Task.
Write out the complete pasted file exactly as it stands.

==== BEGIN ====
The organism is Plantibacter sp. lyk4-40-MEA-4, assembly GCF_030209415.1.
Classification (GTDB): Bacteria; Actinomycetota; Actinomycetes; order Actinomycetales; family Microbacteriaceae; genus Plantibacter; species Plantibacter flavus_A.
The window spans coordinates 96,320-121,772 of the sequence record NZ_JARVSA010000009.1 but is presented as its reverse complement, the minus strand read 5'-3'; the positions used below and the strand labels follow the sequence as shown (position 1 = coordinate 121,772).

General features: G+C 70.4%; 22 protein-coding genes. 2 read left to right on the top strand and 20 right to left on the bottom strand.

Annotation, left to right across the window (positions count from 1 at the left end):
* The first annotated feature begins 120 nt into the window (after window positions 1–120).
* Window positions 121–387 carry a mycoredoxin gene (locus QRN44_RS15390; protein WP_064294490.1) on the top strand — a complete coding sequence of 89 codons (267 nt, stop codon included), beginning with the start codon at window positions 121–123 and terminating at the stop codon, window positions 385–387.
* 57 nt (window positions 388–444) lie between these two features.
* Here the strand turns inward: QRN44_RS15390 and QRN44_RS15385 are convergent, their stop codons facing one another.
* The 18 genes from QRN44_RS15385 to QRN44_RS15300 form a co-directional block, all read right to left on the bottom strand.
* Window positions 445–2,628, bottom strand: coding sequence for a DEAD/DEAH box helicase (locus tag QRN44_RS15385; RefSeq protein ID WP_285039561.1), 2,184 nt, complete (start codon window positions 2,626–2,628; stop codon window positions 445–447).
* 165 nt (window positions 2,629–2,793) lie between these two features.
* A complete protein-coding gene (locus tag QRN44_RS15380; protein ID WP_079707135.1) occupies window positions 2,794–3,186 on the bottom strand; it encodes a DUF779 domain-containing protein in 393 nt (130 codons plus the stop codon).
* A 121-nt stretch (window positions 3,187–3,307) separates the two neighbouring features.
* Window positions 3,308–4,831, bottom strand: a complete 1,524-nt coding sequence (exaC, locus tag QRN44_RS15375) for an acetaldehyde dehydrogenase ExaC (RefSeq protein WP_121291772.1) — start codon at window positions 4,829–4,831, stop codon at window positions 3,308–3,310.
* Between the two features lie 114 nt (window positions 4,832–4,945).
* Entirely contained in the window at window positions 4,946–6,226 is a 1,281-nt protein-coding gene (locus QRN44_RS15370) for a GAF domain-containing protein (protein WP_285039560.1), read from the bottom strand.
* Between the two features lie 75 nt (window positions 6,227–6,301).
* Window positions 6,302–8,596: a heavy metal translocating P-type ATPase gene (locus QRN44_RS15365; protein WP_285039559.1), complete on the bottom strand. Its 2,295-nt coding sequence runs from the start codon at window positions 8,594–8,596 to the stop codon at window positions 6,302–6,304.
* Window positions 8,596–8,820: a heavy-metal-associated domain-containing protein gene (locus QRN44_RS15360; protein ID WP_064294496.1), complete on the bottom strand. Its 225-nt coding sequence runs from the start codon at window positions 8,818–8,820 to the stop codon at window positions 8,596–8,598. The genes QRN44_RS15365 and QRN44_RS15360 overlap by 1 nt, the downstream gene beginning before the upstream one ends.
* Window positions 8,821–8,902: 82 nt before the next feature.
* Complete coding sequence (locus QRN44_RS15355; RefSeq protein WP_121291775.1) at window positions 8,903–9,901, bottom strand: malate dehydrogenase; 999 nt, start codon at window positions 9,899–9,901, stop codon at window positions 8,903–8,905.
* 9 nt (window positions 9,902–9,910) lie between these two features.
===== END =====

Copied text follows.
The organism is Plantibacter sp. lyk4-40-MEA-4, assembly GCF_030209415.1.
Classification (GTDB): Bacteria; Actinomycetota; Actinomycetes; order Actinomycetales; family Microbacteriaceae; genus Plantibacter; species Plantibacter flavus_A.
The window spans coordinates 96,320-121,772 of the sequence record NZ_JARVSA010000009.1 but is presented as its reverse complement, the minus strand read 5'-3'; the positions used below and the strand labels follow the sequence as shown (position 1 = coordinate 121,772).

General features: G+C 70.4%; 22 protein-coding genes. 2 read left to right on the top strand and 20 right to left on the bottom strand.

Annotation, left to right across the window (positions count from 1 at the left end):
* The first annotated feature begins 120 nt into the window (after window positions 1–120).
* Window positions 121–387 carry a mycoredoxin gene (locus QRN44_RS15390; protein WP_064294490.1) on the top strand — a complete coding sequence of 89 codons (267 nt, stop codon included), beginning with the start codon at window positions 121–123 and terminating at the stop codon, window positions 385–387.
* 57 nt (window positions 388–444) lie between these two features.
* Here the strand turns inward: QRN44_RS15390 and QRN44_RS15385 are convergent, their stop codons facing one another.
* The 18 genes from QRN44_RS15385 to QRN44_RS15300 form a co-directional block, all read right to left on the bottom strand.
* Window positions 445–2,628, bottom strand: coding sequence for a DEAD/DEAH box helicase (locus tag QRN44_RS15385; RefSeq protein ID WP_285039561.1), 2,184 nt, complete (start codon window positions 2,626–2,628; stop codon window positions 445–447).
* 165 nt (window positions 2,629–2,793) lie between these two features.
* A complete protein-coding gene (locus tag QRN44_RS15380; protein ID WP_079707135.1) occupies window positions 2,794–3,186 on the bottom strand; it encodes a DUF779 domain-containing protein in 393 nt (130 codons plus the stop codon).
* A 121-nt stretch (window positions 3,187–3,307) separates the two neighbouring features.
* Window positions 3,308–4,831, bottom strand: a complete 1,524-nt coding sequence (exaC, locus tag QRN44_RS15375) for an acetaldehyde dehydrogenase ExaC (RefSeq protein WP_121291772.1) — start codon at window positions 4,829–4,831, stop codon at window positions 3,308–3,310.
* Between the two features lie 114 nt (window positions 4,832–4,945).
* Entirely contained in the window at window positions 4,946–6,226 is a 1,281-nt protein-coding gene (locus QRN44_RS15370) for a GAF domain-containing protein (protein WP_285039560.1), read from the bottom strand.
* Between the two features lie 75 nt (window positions 6,227–6,301).
* Window positions 6,302–8,596: a heavy metal translocating P-type ATPase gene (locus QRN44_RS15365; protein WP_285039559.1), complete on the bottom strand. Its 2,295-nt coding sequence runs from the start codon at window positions 8,594–8,596 to the stop codon at window positions 6,302–6,304.
* Window positions 8,596–8,820: a heavy-metal-associated domain-containing protein gene (locus QRN44_RS15360; protein ID WP_064294496.1), complete on the bottom strand. Its 225-nt coding sequence runs from the start codon at window positions 8,818–8,820 to the stop codon at window positions 8,596–8,598. The genes QRN44_RS15365 and QRN44_RS15360 overlap by 1 nt, the downstream gene beginning before the upstream one ends.
* Window positions 8,821–8,902: 82 nt before the next feature.
* Complete coding sequence (locus QRN44_RS15355; RefSeq protein WP_121291775.1) at window positions 8,903–9,901, bottom strand: malate dehydrogenase; 999 nt, start codon at window positions 9,899–9,901, stop codon at window positions 8,903–8,905.
* 9 nt (window positions 9,902–9,910) lie between these two features.